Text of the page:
Nucleostemin, a coordinator of self-renewal, is expressed in rat marrow stromal cells and turns off after induction of neural differentiation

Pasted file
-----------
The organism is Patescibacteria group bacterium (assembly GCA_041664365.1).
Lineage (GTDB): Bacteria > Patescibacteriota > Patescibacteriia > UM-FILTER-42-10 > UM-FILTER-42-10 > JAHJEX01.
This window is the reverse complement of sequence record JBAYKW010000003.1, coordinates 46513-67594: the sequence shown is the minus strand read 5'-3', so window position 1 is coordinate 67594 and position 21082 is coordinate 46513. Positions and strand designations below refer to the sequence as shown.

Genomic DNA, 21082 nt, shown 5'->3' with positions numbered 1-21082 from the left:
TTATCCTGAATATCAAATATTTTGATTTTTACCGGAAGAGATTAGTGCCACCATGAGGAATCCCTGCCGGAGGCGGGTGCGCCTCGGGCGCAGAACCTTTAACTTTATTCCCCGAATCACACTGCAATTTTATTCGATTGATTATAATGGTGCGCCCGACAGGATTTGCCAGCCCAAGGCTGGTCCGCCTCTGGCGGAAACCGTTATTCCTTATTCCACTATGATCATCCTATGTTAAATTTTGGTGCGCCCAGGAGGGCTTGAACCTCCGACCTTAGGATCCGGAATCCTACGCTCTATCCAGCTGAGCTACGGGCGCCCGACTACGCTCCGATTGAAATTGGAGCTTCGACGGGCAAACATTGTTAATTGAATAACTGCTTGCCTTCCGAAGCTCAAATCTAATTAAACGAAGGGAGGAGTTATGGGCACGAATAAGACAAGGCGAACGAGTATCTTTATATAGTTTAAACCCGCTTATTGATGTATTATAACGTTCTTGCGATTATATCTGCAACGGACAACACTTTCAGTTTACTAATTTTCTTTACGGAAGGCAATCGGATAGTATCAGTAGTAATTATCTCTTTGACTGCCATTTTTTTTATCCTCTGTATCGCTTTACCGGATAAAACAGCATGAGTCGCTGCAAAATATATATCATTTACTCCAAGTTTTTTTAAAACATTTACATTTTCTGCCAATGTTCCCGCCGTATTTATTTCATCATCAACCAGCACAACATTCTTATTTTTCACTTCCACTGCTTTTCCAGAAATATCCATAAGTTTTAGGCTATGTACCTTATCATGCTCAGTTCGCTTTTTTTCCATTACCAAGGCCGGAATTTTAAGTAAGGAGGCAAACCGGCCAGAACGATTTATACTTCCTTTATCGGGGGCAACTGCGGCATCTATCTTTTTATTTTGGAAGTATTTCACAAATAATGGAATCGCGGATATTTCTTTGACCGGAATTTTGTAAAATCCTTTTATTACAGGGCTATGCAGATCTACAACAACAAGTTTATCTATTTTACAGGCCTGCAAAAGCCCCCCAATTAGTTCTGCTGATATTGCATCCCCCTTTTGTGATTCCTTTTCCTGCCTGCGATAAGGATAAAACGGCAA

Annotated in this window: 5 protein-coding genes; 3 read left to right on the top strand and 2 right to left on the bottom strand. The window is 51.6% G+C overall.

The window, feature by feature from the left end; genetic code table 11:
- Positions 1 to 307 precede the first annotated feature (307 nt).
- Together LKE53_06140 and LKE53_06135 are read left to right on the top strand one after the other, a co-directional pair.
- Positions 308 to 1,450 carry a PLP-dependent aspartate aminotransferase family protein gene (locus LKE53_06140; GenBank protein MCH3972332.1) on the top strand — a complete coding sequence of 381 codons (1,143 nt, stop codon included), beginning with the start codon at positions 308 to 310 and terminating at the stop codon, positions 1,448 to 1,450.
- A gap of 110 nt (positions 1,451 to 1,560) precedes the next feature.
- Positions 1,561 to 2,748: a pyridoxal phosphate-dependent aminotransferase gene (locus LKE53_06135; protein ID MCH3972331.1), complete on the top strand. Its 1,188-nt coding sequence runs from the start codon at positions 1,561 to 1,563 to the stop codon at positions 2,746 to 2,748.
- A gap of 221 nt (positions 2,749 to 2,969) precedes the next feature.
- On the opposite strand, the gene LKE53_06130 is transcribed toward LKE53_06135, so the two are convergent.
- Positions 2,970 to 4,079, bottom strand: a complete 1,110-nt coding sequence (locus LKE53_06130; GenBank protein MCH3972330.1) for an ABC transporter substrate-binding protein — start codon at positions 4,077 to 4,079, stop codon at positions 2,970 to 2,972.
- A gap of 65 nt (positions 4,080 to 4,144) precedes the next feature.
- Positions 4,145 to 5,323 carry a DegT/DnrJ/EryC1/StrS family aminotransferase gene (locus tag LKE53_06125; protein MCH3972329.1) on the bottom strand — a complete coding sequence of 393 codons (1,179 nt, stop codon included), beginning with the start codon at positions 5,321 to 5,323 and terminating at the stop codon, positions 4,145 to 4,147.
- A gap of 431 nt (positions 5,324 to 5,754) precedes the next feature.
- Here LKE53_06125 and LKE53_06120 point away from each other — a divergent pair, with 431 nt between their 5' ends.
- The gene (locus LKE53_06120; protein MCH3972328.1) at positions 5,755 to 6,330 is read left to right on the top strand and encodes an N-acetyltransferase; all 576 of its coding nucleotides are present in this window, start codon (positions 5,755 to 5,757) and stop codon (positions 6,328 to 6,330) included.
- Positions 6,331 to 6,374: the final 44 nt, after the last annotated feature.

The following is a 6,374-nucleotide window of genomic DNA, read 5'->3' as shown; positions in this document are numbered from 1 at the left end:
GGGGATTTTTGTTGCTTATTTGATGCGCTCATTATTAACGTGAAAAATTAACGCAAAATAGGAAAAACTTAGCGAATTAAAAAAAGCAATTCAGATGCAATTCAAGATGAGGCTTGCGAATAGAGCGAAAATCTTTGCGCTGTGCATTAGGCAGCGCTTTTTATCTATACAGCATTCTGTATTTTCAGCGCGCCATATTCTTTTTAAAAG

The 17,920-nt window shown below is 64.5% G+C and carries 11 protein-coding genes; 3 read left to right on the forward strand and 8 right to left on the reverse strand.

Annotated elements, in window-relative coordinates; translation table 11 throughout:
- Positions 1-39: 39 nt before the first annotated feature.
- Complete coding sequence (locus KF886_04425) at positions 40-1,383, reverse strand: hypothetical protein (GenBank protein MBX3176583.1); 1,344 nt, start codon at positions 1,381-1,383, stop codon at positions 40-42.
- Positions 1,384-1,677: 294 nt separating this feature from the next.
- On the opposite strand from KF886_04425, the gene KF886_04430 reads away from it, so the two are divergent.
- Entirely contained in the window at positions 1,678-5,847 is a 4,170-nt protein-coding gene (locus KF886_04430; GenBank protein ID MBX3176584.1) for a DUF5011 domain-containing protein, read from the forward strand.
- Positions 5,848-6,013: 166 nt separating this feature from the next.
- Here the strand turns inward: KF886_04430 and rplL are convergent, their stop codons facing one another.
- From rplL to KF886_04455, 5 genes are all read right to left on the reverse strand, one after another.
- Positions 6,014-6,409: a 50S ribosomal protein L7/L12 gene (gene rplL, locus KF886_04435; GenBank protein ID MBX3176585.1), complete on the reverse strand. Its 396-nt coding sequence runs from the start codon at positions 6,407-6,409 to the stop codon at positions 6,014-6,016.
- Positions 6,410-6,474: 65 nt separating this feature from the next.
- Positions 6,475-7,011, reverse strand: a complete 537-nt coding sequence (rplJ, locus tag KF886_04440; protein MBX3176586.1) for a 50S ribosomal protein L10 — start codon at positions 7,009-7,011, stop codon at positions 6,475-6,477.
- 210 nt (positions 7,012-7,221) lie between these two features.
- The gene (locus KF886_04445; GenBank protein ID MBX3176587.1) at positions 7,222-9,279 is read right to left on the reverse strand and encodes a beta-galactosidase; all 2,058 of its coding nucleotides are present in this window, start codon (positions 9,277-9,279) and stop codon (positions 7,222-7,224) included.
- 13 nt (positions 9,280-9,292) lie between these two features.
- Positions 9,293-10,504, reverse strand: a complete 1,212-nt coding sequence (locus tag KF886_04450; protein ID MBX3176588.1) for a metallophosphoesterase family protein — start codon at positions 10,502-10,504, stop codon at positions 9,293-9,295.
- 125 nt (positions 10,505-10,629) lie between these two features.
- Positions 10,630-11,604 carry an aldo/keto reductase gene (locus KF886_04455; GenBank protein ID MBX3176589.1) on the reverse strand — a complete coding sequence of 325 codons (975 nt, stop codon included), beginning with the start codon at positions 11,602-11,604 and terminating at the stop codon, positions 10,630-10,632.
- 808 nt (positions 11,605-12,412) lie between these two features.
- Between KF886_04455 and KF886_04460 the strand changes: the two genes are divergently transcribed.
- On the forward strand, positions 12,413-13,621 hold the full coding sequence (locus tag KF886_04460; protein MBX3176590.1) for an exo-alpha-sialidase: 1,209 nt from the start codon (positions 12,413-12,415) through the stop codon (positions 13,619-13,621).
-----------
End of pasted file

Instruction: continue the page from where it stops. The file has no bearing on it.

Bone marrow stromal cells (BMSCs) are pluripotent stem cells with self-renewal property and potential to differentiate into a variety of cell types. Identification of the genes responsible for coordination of these processes and elucidation of the mechanisms underlying these events are of fundamental importance. Nucleostemin, a novel p53 binding protein localized in the nucleoli of ESCs, is not expressed in the differentiated cells of adult tissue, suggesting a role in maintaining stem cell self-renewal. In the present study, we have evaluated the expression profile of nucleostemin in rat BMSCs before and after the induction of neural differentiation by RT-PCR and immunocytochemistry. The profile of nucleostemin expression is then compared to the key regulators of proliferation/differentiation such as: Oct-4, Nanog, Neuro D, and Cyclin D1. Our data reveal that there is no detectable expression of Oct-4 and Nanog in either non-differentiated or neurally differentiated BMSCs. In contrast, the expression of nucleostemin is relatively high in non-differentiated BMSCs, then sharply diminishes upon induction of differentiation and finally completely vanishes by 6 h after initiation of differentiation. The disappearance of nucleostemin expression coincides with the appearance of Neurofilament-M and -H, MAP2, synaptophysin- and neuron-specific enolase as revealed by RT-PCR and/or immunocytochemistry. Expression of Neuro D and Cyclin D 1 also diminish as differentiation proceeds but at much slower rates as compared to nucleostemin. In conclusion, our results suggest that nucleostemin, but not Oct-4 or Nanog, is expressed in BMSCs and it possibly regulates self-renewal proliferation in BMSCs. (C) 2005 Elsevier Ireland Ltd. All rights reserved.